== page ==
Posted by: Pamela Mason1 JUL 2014
Food production, climate and climate change are inextricably linked and knowledge that the food system is significantly contributing to climate change is well established. Globally, agriculture is estimated to be responsible for up to 30 per cent of greenhouse gas (GHG) emissions, including methane (CH4) emissions from livestock and rice cultivation, nitrous oxide (N20) emissions from fertilized soils, energy use, fertilizer production and also agriculturally induced land use change. For example, change of land use to grow feed for livestock can disrupt the carbon sink and result in carbon emissions.
Climate, of course has long impacted on agriculture but unless we are able to limit the expected global temperature rise by the end of this century, the quantity and quality of food produced globally will be compromised. However, some perhaps less expected impacts of climate change on nutritional quality of food have recently come to light in the shape of findings from a US meta-analysis published in a research letter in Nature in May this year. This analysis gathered data from seven experimental locations in the US, Australia and Japan and involved 143 comparisons of nutrient concentrations between edible portions of crops grown in normal and elevated atmospheric CO2 levels. The higher concentrations of CO2 were of the order of magnitude expected in the second half of this century and the crops considered included plant foods such as wheat, rice, peas and soybeans.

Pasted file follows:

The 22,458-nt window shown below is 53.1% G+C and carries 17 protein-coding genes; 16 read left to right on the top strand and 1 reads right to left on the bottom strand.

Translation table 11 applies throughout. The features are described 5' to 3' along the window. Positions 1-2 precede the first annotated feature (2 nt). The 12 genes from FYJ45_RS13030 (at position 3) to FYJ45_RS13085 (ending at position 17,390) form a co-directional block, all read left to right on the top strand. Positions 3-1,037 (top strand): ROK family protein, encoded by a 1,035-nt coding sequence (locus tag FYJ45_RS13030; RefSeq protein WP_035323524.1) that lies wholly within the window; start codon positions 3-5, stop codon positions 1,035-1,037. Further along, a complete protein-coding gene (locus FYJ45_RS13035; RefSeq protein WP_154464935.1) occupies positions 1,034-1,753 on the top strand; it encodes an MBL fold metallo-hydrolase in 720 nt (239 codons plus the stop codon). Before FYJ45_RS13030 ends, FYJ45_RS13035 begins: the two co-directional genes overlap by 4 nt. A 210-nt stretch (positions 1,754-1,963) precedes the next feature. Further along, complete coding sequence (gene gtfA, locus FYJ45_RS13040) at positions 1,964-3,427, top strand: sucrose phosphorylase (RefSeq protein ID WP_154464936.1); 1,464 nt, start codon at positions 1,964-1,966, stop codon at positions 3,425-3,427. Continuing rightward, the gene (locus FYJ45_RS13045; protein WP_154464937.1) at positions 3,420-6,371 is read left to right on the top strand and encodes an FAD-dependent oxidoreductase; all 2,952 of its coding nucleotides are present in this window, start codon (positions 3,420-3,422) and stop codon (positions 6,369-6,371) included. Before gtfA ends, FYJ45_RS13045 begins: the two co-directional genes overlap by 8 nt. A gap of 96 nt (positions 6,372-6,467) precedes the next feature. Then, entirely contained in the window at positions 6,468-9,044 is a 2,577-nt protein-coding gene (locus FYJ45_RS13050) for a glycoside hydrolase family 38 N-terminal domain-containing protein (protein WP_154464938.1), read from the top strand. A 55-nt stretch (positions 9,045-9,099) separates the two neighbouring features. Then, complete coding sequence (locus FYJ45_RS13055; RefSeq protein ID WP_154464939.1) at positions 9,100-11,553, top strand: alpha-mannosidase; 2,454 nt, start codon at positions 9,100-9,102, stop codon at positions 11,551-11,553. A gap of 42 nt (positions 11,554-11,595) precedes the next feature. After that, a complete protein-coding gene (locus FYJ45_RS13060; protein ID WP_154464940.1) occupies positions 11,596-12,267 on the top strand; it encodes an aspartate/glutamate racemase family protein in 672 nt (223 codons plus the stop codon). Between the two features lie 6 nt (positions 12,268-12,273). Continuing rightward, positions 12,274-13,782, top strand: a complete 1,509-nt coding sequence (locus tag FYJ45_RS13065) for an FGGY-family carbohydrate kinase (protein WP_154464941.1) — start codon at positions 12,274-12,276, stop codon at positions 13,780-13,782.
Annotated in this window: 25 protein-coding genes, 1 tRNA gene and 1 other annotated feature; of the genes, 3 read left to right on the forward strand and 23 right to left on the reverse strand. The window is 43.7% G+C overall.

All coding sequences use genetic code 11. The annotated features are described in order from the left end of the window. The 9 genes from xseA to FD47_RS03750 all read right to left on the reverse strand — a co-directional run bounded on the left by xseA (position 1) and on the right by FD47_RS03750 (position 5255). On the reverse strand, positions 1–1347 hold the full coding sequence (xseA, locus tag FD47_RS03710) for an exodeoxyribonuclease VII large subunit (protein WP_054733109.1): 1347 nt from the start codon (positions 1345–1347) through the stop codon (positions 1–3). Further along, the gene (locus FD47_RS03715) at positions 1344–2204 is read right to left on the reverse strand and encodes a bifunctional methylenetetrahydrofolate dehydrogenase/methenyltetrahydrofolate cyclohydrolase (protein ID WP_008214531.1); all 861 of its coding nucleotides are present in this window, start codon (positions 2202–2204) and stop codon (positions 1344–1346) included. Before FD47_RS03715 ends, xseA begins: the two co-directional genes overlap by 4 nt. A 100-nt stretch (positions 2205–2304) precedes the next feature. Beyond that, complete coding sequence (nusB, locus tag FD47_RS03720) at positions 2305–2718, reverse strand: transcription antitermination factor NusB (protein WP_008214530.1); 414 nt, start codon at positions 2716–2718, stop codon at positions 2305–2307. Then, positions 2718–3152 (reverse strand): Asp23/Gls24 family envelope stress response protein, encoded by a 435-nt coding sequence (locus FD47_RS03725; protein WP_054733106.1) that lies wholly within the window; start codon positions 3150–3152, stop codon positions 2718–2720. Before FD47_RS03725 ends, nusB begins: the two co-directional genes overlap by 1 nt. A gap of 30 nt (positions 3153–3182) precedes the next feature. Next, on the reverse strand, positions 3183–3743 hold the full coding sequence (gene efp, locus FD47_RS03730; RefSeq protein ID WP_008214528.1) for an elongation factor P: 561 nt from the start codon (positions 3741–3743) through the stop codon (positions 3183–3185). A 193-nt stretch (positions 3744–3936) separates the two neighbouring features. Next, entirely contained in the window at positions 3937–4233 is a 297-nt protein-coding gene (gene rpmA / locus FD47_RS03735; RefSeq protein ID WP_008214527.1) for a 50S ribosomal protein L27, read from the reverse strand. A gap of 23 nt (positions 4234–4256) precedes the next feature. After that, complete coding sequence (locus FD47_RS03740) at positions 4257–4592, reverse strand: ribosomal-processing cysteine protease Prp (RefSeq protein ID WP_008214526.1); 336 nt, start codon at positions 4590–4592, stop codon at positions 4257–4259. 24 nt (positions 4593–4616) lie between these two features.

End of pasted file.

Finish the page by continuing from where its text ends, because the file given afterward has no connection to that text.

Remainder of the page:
The analysis indicated that the expected higher levels of CO2 would likely reduce the levels of zinc, iron, and protein in these food crops. Some two billion people live in countries where citizens receive more than 60 per cent of their zinc or iron from these types of crops so this scenario could increase the risk of undernutrition in these vulnerable populations. The authors of the study say that it may be important to develop breeding programmes designed to decrease the vulnerability of food crops to atmospheric CO2. although the potential for technology must not allow us to lose sight of the importance of limiting global increases in CO2.